We’ve covered the “Why?” of why the the smaller carbines have emerged into a popular space here in 2021, so now let us examine the next question.
How? How did we arrive at our current most popular set ups?
Well, in truth, we’ve been here before.
The vaunted 11.5 inch barrels of the current “SOPMOD Block 3” uppers on SOCOM’s MK18’s came about because, ultimately, we tried something and have found that.. what we had prior could work better with some learned improvements.
We have been using super shorted carbines for special purposes since WWII paratroopers. But in the era of the M16, the Colt Commando and then later the 733 were the shortened rifles of choice for light, svelte, mobile carbines. The M4, while shorter than the M16, was designed to be used as a non-frontline supplement or non-main effort supplement to the M16, around troops carrying the M16. The M4 was for officers, leaders, and support staff or heavy weapons teams, and not seen as the main effort rifle that the M16 was.
By contrast, the Commando, the 733, and later the CQBRs were specialized main effort weapon systems and got that developmental attention.
The original CQBR was essentially a dropped on M4A1 upper with the barrel chopped to the gas block and the gas block bored out to over gas the system for the miniscule dwell time beyond the gas port.
Later, as they learned, H, H2, and H3 buffers would be added as suggested parts of the system to help them run more reliably and with heavier grain Mk262 ammunition. The CQBR was a drop-on-top receiver for the M4A1’s a unit was assigned, but the MK18 designation came about when it became a complete delivered carbine.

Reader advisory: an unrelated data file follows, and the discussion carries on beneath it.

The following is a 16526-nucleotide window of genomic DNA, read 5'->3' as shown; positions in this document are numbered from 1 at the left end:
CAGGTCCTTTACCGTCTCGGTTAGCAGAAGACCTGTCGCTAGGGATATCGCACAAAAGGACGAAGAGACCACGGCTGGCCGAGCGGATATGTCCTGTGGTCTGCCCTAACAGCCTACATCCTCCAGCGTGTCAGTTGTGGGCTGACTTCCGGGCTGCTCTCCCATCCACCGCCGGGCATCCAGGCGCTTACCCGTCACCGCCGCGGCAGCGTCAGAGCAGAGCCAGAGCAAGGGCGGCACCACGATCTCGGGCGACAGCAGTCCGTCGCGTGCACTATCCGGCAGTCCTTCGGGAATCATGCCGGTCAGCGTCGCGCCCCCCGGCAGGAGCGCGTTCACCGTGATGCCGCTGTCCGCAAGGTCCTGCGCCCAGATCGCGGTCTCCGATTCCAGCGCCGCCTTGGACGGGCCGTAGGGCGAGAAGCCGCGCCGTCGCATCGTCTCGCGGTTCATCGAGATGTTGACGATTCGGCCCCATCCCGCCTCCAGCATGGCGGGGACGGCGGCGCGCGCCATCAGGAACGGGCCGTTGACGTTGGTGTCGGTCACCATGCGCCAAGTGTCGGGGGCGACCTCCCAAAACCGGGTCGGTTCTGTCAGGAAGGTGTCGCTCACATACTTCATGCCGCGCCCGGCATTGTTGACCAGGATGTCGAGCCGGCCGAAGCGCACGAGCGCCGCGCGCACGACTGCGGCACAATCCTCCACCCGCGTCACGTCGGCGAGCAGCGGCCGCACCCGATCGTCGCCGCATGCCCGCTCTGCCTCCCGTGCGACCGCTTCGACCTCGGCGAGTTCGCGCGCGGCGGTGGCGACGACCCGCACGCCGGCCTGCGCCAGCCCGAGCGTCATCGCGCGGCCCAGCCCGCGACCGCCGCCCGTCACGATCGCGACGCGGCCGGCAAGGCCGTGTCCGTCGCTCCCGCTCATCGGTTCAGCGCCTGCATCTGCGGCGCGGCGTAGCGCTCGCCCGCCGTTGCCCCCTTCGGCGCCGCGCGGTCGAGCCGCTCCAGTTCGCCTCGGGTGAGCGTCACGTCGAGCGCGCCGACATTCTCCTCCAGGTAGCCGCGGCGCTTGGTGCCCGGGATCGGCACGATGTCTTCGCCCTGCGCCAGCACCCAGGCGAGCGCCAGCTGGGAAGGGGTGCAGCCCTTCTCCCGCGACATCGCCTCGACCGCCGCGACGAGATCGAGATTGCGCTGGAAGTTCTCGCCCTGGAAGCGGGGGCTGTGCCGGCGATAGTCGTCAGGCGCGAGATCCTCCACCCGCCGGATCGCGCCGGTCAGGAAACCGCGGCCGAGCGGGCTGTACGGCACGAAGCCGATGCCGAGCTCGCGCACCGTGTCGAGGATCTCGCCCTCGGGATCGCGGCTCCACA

The original MK18’s, called MOD 0’s but comprising the Type 1 and Type 2, were still using KAC quad rails and standard front sight gas blocks. The principle difference is that Type 1’s were build by NSWC from the best current parts available and the Type 2’s were factory Colt’s.
The MK18 MOD1 is why Daniel Defense is famous for their MK18, they supplied the distinctive freefloat rail for both the MOD1 MK18 and the MOD II M4A1’s that gave more rail space and omit the front sight post. Enter freefloat popularity spike.
With the advent of the URGI Geissele upper receiver groups, the MK18’s went through a final improvement phase too. They first added a 9.3″ M-LOK rail and then a longer 10.5″ one for the return of the 11.5″ barrels. Experience and analysis had found that adding an inch to the barrel made gassing the guns significantly easier, cut down on wear, and gave increased velocity for better terminal effects while not making the guns too long, especially as suppressors from KAC and Surefire got shorter and lighter while still having the desired effect. In short, we went to short, go back.
Around the world we can see similar developments all in similar time frames.
And of course the title picture shows the X95, which standard 13″ variant was chosen in 2009 for full fielding in the IDF with an OAL of only 22.8″.
Small, highly mobile rifles are not a new phenomenon. The CAR-15 was introduced in 1959 and was in use with the SEALs in 1964 proving the concept’s utility, despite its drawbacks. The turn of the century has seen us refine the concept to a Nth degree and we can tailor around the particular needs of particular requests to produce.
In the civilian world we craft our need around legal definitions, as well as practicalities. We have seen the rise of pinned muzzle devices on 14.7″, 14.5″ and 13.7″ barrels skyrocket as they are ‘Rifles’ under the law but in short and utility rich lengths. We have seen a parallel drift away from barrels under 10.3″ as the inherent drawbacks are becoming more prevalently known, only occasionally broken for a specific size need that outweighs the short barrel drawbacks. Caliber options like 300BLK have increased flexibility as well in these areas as the 300BLK is designed for short barrels.
We got here through refined trial and error and occasional talks with the good idea fairy.